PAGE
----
Oh Lawd! Valverde done spit into his mitt. Surely it’s a sign of the apocalypse! Quick, send the owners to shelter. Light the Selig Signal. Make the game adopt gloves and balls that change colors when a foreign substance is absorbed. And for God’s sake, someone find the asterisk and tell him the record books still have a job for him.
Come on, folks, lets have a little perspective here. A pitcher spitting into their mitt is nothing new, scandalous, or even the best way to doctor a baseball. Why, with all the advances in ball doctoring technology available to today’s modern player, hocking a loog on a baseball is like trying to kill an antelope with a sharp stick. I know we love to blow the internet up with a good cheater story, especially one broadcasted by a hyper-attention craved player’s wife, but this is hardly cause to unleash the Fail Whale.
Every bullpen bag—the kind you see rookie relievers carting out to the pen pre-game—is stocked with goodies that help ensure the Eddie Harris’s of the world still have a fighting chance when they take the bump. I’m talking creams that make the ball spin, drop, stick, roll over, and play dead.
Sun screen combined with rosin make for on the fly finger Fixodent. Firm Grip, found in every training room, makes the ball hang from your finger tips. Well rubbed in shaving gel gives a little extra tack, but no to so much that your hands suck up dirt and dust like chicken getting battered for deep fry.
Vasilene does the opposite. The ball slides out of your hand like a splitter and drops significantly more. If Vaseline is to advanced for you, try Skin Lube, it’s the gunk trainers stick under tape wraps so players don’t chafe while playing. It doesn’t gleam like Vasilene so you can smear it under your hat bill with out worry.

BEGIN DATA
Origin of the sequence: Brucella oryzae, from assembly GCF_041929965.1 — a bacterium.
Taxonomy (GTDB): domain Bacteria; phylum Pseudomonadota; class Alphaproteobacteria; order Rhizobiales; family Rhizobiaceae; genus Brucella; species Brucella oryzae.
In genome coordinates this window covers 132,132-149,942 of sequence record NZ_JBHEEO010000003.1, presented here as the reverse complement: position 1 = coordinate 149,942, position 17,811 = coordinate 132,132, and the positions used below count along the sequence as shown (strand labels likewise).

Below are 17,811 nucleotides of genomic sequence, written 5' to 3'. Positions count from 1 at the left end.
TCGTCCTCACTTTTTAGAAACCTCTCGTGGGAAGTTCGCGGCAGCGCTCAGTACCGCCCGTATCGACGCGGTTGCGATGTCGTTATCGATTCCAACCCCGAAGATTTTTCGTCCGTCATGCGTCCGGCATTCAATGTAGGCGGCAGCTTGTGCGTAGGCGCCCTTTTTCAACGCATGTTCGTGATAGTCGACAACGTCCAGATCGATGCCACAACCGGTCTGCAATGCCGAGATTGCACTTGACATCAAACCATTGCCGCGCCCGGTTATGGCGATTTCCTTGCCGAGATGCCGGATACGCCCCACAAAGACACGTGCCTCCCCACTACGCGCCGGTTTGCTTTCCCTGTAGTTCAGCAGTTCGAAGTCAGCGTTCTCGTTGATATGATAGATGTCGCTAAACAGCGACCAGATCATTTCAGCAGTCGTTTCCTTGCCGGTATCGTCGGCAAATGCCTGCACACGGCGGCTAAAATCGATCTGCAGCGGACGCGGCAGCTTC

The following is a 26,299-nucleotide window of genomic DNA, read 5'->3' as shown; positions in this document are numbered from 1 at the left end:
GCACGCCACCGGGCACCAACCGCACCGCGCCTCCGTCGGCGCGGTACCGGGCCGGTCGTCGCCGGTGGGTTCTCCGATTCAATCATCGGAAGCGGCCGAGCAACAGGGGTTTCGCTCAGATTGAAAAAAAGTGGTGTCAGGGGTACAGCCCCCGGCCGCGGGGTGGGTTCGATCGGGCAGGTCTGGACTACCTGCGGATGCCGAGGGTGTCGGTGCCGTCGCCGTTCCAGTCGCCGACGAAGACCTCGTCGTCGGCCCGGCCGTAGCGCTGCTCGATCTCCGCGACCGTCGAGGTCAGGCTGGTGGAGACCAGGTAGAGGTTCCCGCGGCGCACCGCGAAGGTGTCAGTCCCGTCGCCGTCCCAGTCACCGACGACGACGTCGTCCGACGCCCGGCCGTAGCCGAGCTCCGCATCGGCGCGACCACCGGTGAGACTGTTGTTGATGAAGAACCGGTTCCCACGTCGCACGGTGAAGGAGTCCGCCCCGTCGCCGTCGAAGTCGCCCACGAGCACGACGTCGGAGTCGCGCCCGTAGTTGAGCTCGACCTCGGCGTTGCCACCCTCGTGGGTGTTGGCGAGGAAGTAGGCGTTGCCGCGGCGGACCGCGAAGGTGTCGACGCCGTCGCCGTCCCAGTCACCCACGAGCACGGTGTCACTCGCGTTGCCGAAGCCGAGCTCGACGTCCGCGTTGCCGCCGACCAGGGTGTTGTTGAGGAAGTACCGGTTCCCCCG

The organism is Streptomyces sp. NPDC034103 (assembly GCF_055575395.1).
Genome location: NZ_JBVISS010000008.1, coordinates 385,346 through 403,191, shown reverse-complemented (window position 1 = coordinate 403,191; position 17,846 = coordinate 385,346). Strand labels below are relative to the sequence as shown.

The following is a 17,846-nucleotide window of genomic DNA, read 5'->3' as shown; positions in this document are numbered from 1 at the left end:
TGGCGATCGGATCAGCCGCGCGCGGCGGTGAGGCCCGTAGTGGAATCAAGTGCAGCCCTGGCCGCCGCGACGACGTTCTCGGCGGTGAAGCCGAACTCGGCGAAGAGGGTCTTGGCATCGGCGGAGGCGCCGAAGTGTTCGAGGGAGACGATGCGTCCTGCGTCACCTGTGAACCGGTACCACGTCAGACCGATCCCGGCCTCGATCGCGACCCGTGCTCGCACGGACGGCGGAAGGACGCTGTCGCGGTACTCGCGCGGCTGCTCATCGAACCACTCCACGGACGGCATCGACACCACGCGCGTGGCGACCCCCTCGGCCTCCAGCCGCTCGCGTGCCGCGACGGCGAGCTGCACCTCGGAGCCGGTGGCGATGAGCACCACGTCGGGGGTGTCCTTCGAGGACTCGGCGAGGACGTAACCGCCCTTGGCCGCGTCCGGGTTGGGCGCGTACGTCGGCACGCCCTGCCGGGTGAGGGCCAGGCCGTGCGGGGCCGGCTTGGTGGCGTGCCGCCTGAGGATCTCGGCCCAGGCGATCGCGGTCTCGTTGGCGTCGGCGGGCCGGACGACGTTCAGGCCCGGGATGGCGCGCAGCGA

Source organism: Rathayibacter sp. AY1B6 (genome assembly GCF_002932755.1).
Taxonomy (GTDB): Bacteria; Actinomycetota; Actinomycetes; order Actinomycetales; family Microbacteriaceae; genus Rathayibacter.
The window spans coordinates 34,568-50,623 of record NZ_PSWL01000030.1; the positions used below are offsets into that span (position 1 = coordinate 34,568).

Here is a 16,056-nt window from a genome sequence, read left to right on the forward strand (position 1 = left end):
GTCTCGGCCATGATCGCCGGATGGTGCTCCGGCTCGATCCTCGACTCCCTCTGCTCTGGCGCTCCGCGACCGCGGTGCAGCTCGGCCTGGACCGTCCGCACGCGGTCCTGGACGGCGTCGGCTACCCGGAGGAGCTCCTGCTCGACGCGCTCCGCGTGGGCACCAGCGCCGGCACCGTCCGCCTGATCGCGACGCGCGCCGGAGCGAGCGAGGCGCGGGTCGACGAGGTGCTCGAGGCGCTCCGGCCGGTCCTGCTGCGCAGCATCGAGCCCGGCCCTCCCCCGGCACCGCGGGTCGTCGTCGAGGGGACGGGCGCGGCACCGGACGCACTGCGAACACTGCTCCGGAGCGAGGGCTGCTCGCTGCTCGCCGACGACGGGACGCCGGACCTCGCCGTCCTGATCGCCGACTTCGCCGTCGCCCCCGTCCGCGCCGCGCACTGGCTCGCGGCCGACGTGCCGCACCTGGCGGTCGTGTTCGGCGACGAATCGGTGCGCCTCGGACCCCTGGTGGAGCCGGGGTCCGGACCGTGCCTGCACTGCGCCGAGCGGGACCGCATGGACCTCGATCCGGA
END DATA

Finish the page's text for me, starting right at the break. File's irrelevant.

Umps really watching you? Try Kramergesic or Red Hot. Burns a little, but it also leaves a nice slime in it’s wake. If you get asked about it, you can say it’s medicinal. Plus, a mixture of lube and sweat works far better than spit or snot… Unless you prefer snot, in which case, rub a little Red Hot in your nose and get it running good. Just don’t get it in your eyes or you’ll leave the game in tears regardless of your performance.
Finally, there is always AstroGlide, or good old KY… Trust me, someone in the locker room has is.
Did Valverde use the spit ball technique? Maybe. But who cares? I might have a bias for the boys on the mound since my own short career was one of doing everything I could to survive out there, but it’s not like “putting a little something extra” on a pitch is a new thing. It’s not even something to get upset about, even if we knew for absolute certain it was a cheating tactic.
Most of the time, pitchers try to keep the ball clean so we can control what it’s doing better from a default setting. That’s the thing about throwing doctored pitches: they’re advanced forms of the art. I respect a guy who can make a ball dance when it’s got a foreign element on it. Goodness knows It’s hard enough to make it do what you want when all conditions are perfect, but it’s flat out masterful when you can make it dance covered in Vagisil or Crisco.
If you insist it’s cheating, that’s fine, I can take it. But just so you know, some of the greatest pitchers of our time we’re excellent cheaters. Not every pitch, mind you. Maybe one pitch here, one pitch there; just enough to make sure it was in the mind of the hitter. After all, sometimes the best pitch in your repertoire is the one you never throw.
If I was Valverde, I’d take this little internet meme and play into it because distraction, doubt, and suspicion are the best doctoring agents of them all.